“So let us begin anew—remembering on both sides that civility is not a sign of weakness, and sincerity is always subject to proof. Let us never negotiate out of fear, but let us never fear to negotiate.” – John F. Kennedy
THE Chinese Maritime Silk Road initiative can be viewed as an attempt to create trade and economic relations with the Asean community through trade, port and continental land bridges. In brief, China has a much bigger agenda than just playing bully in the South China Sea, thereby risking going to war with its smaller neighbors and courting a war with the United States and its allies.
Negotiations with China can cover a range of multifaceted relations we enjoy with our neighbor, with an end-view forcing the latter to adhere to the rule of law governing the China Sea, specifically to accept a code of conduct that ensures the freedom of navigation in the disputed area.
Our relation with America in political and economics is ironclad, while our relation with China is genetic with a quarter of our population tracing its ancestry to that mainland. If we went through a bloody Fil-American war during the annexation and put that behind us, if we have treated our Chinese brothers like second-class citizens in this country and they still maintain the friendship and confidence of our people, I am sure that we can manage the current crisis. If the new government can surmount present disagreement in the looming Asia Pacific century, which will surely be dominated by China at least economically, this country will have a very important supporting role within the Asean+China partnership. This win-win scenario will be the fruit of accommodation rather than appeasement.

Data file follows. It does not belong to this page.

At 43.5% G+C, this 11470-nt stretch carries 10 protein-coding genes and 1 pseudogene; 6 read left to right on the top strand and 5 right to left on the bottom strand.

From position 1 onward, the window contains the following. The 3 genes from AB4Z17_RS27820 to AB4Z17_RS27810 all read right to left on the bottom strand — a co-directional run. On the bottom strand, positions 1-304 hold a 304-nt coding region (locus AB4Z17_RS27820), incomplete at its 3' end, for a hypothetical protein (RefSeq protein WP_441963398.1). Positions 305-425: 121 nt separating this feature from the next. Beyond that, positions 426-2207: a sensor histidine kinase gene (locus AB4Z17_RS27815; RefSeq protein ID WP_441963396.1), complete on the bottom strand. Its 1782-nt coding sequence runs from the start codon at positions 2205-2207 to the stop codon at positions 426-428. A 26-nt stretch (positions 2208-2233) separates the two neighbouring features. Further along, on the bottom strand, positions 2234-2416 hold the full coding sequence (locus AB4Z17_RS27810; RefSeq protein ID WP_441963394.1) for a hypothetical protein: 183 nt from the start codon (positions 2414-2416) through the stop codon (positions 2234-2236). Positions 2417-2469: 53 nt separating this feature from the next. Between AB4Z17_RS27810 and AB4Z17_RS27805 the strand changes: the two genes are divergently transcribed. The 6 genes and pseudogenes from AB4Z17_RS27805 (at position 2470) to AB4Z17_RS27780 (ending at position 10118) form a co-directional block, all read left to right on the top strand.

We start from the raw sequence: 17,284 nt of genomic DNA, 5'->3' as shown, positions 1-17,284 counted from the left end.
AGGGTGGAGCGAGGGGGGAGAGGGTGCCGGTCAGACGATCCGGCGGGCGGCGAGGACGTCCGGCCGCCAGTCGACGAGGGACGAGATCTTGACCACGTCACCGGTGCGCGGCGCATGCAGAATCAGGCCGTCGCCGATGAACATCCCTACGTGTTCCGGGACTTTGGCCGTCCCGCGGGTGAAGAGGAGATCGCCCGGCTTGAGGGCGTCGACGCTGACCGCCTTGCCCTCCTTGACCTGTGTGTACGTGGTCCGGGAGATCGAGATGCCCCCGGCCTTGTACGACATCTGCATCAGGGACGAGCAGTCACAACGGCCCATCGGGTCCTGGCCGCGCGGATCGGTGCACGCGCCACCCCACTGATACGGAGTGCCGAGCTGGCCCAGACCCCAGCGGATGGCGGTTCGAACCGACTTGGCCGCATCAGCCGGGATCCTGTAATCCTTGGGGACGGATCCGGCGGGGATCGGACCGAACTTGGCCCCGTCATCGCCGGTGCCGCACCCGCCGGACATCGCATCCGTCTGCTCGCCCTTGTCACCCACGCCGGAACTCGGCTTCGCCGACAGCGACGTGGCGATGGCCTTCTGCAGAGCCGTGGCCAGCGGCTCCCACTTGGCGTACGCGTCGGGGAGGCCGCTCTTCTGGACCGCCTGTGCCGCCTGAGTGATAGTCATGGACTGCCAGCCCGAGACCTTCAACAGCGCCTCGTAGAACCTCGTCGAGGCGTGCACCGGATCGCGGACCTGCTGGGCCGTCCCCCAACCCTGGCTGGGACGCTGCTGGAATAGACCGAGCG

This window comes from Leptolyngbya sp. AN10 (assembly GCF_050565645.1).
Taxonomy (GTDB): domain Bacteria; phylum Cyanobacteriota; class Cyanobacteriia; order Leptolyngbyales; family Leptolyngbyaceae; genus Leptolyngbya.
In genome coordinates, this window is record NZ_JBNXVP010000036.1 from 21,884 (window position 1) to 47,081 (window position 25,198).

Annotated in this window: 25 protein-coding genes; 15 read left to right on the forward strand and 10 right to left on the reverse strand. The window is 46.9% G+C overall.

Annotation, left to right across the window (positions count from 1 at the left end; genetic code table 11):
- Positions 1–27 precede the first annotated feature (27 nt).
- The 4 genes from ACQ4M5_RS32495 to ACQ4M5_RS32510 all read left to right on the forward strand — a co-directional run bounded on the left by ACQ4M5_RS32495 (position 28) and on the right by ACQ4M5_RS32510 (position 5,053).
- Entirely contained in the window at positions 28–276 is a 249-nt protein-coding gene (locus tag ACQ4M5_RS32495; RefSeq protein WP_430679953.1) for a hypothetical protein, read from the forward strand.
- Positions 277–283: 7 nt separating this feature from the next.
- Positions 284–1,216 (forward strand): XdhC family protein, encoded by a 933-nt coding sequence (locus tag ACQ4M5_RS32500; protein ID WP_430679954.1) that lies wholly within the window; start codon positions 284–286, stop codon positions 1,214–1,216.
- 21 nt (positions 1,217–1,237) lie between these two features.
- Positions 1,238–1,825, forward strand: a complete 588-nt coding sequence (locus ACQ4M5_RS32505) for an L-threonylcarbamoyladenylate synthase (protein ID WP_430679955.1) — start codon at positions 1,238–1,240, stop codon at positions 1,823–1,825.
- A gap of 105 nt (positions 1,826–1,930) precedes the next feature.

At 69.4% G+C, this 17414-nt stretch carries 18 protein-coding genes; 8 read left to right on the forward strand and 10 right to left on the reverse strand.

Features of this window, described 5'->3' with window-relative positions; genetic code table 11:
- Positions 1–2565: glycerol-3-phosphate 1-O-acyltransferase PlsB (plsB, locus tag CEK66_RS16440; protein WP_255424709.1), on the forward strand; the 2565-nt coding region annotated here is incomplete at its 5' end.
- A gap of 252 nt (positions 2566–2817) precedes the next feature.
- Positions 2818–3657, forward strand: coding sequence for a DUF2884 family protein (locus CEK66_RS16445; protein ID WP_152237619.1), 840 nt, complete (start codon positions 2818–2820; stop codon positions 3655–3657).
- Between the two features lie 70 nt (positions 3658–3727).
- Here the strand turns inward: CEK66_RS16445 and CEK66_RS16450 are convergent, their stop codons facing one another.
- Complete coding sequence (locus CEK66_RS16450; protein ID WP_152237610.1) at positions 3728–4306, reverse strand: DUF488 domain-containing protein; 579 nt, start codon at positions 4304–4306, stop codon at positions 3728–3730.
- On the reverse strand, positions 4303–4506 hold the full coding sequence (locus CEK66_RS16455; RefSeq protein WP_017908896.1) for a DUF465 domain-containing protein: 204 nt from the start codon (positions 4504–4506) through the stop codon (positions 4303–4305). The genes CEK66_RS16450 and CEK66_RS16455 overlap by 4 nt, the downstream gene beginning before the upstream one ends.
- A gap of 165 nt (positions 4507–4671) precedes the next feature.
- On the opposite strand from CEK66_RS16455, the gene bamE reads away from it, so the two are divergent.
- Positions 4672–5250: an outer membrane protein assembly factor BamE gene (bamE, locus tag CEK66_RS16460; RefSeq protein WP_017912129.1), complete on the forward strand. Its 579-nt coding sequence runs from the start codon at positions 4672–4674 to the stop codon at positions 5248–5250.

Diffusing post-arbitral tension over China Sea issue